Share this article:
A deadly heat wave has gripped much of South Korea since the middle of July, and temperatures are expected to soar to the highest levels of the year in many areas in the coming days.
So far at least 27 people have died from heat-related illnesses this year, and that number is likely to rise as the heat peaks on Wednesday and Thursday.
In fact, the heat may reach historic levels in some locations, including Seoul.
The all-time highest temperature recorded in the city is 38.4 C (101.1 F), according to the Korean Meteorological Administration which has kept records since 1907.
Both Wednesday and Thursday, the city will bake under extreme heat, and a new all-time high temperature could be set either day.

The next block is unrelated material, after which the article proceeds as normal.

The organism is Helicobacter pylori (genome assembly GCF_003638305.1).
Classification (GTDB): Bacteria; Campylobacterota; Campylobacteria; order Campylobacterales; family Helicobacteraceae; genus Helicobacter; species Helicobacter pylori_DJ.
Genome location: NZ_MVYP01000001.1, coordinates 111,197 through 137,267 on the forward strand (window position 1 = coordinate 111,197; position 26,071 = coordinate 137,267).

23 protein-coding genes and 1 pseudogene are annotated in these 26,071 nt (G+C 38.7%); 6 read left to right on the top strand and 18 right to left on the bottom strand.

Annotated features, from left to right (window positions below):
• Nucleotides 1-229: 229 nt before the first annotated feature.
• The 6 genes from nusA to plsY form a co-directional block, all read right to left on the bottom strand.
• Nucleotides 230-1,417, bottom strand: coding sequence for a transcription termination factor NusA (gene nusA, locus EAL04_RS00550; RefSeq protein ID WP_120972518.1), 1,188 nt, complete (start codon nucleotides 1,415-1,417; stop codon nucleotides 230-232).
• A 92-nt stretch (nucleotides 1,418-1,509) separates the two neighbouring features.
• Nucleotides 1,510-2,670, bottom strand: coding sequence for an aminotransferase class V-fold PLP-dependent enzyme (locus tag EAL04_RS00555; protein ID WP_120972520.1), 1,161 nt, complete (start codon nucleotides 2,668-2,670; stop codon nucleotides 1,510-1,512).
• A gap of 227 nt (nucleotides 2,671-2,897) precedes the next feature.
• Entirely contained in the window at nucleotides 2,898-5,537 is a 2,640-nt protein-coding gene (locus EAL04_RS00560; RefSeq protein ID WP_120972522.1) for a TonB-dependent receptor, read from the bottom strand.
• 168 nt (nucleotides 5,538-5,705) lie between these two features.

The current all-time high was recorded on July 24, 1994, during an intense heat wave that claimed around 3,000 lives according to the Korea Herald.
The current heat wave is the second longest in recorded history for the country, falling only behind the 1994 heat wave disaster.
While the heat is expected to peak in the coming days, no significant relief is expected across the Korean Peninsula through at least this weekend.
A weak frontal boundary may approach spark a few showers and thunderstorms early next week bringing some relief; however, temperatures will likely remain above normal in most areas.
Comments that don't add to the conversation may be automatically or manually removed by Facebook or AccuWeather. Profanity, personal attacks, and spam will not be tolerated.
Australia has always been known as a place for extreme weather the current drought is just another example.
A deadly heat wave has gripped much of South Korea since the middle of July and temperatures are expected to soar to the highest levels of the year in many areas in the coming days.